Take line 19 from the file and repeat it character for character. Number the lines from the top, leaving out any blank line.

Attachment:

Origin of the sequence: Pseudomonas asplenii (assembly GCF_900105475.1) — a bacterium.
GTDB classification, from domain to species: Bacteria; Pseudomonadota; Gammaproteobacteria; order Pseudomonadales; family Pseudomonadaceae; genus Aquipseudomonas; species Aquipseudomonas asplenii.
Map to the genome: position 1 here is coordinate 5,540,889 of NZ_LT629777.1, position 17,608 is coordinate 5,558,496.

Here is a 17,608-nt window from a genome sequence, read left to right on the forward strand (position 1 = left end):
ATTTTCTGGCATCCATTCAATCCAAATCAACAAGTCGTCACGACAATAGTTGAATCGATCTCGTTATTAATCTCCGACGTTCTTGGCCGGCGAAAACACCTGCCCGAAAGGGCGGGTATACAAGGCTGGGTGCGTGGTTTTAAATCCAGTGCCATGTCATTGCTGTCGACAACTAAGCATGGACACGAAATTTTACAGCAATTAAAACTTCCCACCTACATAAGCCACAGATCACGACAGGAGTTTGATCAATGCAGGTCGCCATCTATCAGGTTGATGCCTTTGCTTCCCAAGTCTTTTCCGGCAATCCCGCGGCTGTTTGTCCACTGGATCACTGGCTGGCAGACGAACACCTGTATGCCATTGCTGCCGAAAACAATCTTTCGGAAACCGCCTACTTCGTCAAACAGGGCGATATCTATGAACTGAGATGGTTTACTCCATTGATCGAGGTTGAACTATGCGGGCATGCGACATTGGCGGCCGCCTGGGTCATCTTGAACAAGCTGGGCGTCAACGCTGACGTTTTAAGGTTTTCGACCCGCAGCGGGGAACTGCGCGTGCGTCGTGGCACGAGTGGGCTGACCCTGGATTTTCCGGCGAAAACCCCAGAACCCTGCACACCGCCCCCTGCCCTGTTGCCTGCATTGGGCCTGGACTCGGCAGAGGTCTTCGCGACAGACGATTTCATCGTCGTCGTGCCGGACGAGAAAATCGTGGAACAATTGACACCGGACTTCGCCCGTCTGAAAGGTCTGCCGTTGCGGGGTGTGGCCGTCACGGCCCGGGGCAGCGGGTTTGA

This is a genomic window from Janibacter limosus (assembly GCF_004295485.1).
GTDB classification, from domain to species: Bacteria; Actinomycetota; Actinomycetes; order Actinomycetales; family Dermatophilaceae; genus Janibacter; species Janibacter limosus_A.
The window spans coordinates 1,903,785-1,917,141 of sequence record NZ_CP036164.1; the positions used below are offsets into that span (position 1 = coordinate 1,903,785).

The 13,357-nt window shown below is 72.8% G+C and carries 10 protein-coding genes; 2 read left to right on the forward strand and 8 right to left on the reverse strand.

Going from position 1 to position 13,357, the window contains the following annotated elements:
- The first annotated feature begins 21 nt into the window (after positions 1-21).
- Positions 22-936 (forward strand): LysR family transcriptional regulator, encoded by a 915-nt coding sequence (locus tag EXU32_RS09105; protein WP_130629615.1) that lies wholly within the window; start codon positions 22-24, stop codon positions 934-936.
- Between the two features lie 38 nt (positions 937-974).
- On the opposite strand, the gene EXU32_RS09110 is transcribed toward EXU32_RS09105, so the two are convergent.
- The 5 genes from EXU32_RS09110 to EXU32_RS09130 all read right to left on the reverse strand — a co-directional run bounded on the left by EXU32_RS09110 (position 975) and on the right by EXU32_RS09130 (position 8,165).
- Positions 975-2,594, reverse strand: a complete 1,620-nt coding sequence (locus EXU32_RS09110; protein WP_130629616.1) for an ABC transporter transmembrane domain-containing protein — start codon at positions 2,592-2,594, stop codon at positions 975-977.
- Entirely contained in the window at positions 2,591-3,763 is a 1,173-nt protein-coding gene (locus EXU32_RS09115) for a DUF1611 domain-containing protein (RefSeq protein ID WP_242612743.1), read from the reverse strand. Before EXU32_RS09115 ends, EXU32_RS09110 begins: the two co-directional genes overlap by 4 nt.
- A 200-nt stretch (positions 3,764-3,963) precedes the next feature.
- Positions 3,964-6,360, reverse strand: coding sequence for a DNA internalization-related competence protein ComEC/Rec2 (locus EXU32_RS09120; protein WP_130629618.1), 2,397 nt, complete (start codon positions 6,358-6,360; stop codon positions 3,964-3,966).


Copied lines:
- Positions 3,964-6,360, reverse strand: coding sequence for a DNA internalization-related competence protein ComEC/Rec2 (locus EXU32_RS09120; protein WP_130629618.1), 2,397 nt, complete (start codon positions 6,358-6,360; stop codon positions 3,964-3,966).